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Title: Addressing the poor life expectancy that persists despite surviving abdominal aortic aneurysm repair
Author: Bahia, Sandeep Singh
ISNI:       0000 0004 7962 523X
Awarding Body: St George's, University of London
Current Institution: St George's, University of London
Date of Award: 2017
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Background: Improved critical care, better preoperative optimisation and the advent of endovascular surgery (EVAR) have dramatically reduced 30-day mortality for elective abdominal aortic aneurysm (AAA) repair. However, it remains unknown whether this has translated into improvements in life expectancy and 5-year survival after surgery. Methods: This thesis explores the long-term survival of patients undergoing elective aneurysm surgery, both from contemporary datasets as well as retrospectively analysing survival trends over time, and goes on to develop and implement a prospective intervention aimed at improving long-term survival. Results: A systematic literature review demonstrates that long-term survival after AAA remains poor, with a survival estimate of only 69% at 5-years. Further analyses support the assertion that patients with aortic aneurysms have significantly poorer life expectancy than patients without aneurysms, even when matched for social deprivation and place and date of surgery. Subsequent analyses of British primary care data demonstrate that AAA patients prescribed appropriate medications live longer, but that not all patients with AAA are receiving them. A further retrospective analysis of echocardiographic data for patients undergoing AAA repair shows that we can predict those patients most likely to die within 5-years of their AAA surgery. Conclusion: This thesis identifies that long-term survival remains poor in patients with AAA and that prescribing of drugs that could improve their survival is also poor. Cardiac Rehabilitation (CR) is identified as a potential intervention to improve survival after AAA surgery and a pilot prospective randomised controlled trial has been developed and implemented.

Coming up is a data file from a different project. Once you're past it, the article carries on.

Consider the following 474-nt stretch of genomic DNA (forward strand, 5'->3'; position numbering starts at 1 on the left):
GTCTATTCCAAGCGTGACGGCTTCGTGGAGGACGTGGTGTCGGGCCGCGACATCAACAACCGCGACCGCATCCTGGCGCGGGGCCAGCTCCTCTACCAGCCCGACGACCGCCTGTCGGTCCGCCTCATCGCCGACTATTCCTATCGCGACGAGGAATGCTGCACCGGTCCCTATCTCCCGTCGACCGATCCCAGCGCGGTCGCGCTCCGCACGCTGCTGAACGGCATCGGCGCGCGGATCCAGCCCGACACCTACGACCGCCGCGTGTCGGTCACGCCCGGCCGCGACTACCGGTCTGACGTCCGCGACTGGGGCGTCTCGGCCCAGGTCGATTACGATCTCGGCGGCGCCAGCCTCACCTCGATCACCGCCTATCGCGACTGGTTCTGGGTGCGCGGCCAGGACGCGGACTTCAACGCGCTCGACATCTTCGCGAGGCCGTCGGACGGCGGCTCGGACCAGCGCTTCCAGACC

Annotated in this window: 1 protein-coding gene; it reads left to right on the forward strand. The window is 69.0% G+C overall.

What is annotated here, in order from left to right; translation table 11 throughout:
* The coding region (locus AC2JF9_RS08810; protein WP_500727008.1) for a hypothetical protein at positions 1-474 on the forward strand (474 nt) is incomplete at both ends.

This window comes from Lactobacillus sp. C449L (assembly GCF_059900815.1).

Supervisor: Not available Sponsor: Not available
Qualification Name: Thesis (Ph.D.) Qualification Level: Doctoral
EThOS ID:  DOI: Not available